If there are technical or practical reasons for not using an existing standard, it is necessary to specify the relation or lack of such relation with the existing standards, particularly when the existing standards are already adopted by several agencies. This possibility ensures two things. One it allows inventing new ways of expressing, and two it helps in establishing relations to known canons of understanding. This is the way modern science and technology manages to innovate as well as relate to history.

    7Demonstrate incommensurability

     

    If the innovation is so novel that it is incommensurable with the existing set of conventions, then it is indeed a celebration time, for scientists and engineers indeed look forward to listen to such radical innovations. However, the inventors do have the burden to demonstrate that the new innovation is incommensurable with the existing canons, and why it should be considered for a standard, specifically if their innovation is to be regarded as a standard.

    In any case, incommensurability is a very rare case, and such events are exceptional. Exceptional cases are better not handled by standardization process. Because, standardization is about recognizing a procedure, to make a known art into a social convention.

    3Definition of Open Standards, June 2004, National IT and Telecom Agency, Denmark. 4Why OOXML is not a FDS? Nagarjuna G.

    8Freedom to implement the standard

     

    And last, as usual not the least, is the condition that every agency must be given freedom to implement the specification without royalty. If there exist any restrictions in use due to say some patents or other such rights, they must be explicitly exempted before agreeing to confer the FDS status to a proposal.

    4

    There may be many other parameters on the basis of which one may consider if the proposal is a free/open standard. Though I have not made references in formulating them, these are stated keeping the already published ideas and following the several debates on the issue in mind. Given enough time, one can make a comparision to the existing understanding on the subject.

    3Does OOXML meet the above conditions?

     

    Having made the criteria of analysis explicit, let me now see if OOXML meets the above conditions.

    1OOXML is not decodable in all cases

     

    The first condition of decodability is

    After the emergence of semantic web standards, like OWL (Web Ontology Language), which is encoded in another open standard called RDF (Resource Description Framework), and the most recent ISO standard CL (common logic) the need for inserting any arbitrary XML in any document is almost nil. These standards are meant to insert any arbitrary annotations to any component of a document. These are based on the wisdom that any description logic (DL) can be captured by first order logic, and therefore, if one vendor encodes in any standard language that can express DL, any other application vendor can make sense of them, even if the assertions made are arbitrary. The wisdom in this is visionary, and is driving the current revolution called semantic web which is transforming the current web publication into Web 2.0.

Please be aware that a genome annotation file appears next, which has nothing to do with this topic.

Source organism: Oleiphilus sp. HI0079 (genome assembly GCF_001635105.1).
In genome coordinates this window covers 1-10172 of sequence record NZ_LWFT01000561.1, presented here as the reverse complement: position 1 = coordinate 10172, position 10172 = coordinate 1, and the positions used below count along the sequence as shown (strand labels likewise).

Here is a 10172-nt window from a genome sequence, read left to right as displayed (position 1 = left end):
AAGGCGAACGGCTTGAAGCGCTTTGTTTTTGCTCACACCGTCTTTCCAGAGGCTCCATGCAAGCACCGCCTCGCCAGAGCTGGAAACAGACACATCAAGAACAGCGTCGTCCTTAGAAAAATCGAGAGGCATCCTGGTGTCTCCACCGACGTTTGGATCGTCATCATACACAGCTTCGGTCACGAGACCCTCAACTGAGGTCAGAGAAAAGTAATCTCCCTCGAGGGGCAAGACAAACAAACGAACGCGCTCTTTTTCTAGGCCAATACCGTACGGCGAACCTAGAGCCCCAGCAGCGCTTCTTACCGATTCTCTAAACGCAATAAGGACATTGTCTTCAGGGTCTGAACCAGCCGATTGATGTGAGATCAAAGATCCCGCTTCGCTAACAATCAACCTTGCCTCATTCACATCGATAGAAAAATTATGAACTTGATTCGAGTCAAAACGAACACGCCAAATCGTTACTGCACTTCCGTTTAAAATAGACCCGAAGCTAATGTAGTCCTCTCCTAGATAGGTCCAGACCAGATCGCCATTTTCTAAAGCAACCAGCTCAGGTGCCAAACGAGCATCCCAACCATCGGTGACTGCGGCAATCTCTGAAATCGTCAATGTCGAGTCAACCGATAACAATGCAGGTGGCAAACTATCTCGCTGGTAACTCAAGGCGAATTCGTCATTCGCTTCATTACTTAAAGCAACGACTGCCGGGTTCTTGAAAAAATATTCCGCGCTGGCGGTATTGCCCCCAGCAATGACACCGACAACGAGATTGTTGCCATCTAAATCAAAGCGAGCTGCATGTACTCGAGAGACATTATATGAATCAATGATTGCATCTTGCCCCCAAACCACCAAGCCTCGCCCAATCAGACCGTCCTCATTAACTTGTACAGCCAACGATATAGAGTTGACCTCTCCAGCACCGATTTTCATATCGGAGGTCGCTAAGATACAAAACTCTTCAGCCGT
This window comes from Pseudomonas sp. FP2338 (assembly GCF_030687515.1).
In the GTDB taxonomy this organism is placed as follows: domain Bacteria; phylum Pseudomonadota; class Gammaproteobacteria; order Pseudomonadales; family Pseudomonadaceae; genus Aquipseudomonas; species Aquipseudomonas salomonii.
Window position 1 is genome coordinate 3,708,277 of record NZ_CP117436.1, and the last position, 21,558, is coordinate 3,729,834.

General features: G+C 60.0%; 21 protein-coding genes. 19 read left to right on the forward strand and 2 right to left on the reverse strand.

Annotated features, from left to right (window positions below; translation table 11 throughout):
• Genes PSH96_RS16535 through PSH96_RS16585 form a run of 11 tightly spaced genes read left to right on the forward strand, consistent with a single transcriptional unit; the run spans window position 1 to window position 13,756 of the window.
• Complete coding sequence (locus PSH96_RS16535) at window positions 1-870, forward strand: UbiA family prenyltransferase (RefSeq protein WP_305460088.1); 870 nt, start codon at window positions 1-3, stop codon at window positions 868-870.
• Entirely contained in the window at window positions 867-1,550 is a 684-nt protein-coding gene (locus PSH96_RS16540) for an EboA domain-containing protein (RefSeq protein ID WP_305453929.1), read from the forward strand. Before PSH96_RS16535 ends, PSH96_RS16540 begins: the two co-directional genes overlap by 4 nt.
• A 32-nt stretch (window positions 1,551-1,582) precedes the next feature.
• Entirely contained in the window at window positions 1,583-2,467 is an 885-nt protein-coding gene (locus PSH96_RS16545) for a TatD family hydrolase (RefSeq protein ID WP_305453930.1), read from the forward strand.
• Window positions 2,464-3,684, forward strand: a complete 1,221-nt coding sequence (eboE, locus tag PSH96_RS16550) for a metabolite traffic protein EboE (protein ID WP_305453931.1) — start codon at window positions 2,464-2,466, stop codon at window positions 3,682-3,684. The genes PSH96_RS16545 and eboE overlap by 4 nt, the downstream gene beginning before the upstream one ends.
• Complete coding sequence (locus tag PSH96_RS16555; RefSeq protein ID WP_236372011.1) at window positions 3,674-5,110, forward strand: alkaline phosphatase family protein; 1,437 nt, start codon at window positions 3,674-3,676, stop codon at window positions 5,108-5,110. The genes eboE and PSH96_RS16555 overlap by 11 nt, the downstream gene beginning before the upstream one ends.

OOXML does allow the inclusion of any of these standard markups inside the OOXML

    apparently met by OOXML. The fact that it is encoded in XML apparently gives one this impression. However, OOXML specification contains certain special provisions to embedd 1. arbitrary custom XML at places, 2. possibility to embedd e.g. OLE objects and 3. possibility to reference to any document encoded in a proprietary format. This enables an an applicatiion vendor to keep proprietary elements within the so called standard.

    4This is also an important condition to call a standard 'open' according to Danish Government definition, European union definition and Bruce Perence definition. 5Why OOXML is not a FDS? Nagarjuna G.

    document. This is because they gave the freedom to insert any arbitrary XML. This is not wise, and can promote proprietary interests. How this can promote proprietary interests is explained in the following scenario.

    Take a vendor who adds a feature which allows the individual users to add annotations in their office documents. The vendor advertises this feature as additional value their customers can get if they purchase their office implementation. Attracted by this nifty feature, users begin to use this feature and add lots of annotations. These annotations are encoded in some arbitrary XML tags in the document, which OOXML allows. The user exchanges this document to another colleague, and to make the matter a little more complicated, to a colleague in another country using another office implementation. The second user cannot make use of the annotations unless the latter also uses the same office implementation. This to me appears a way of inserting the proprietary interests in side an otherwise completely decodable XML.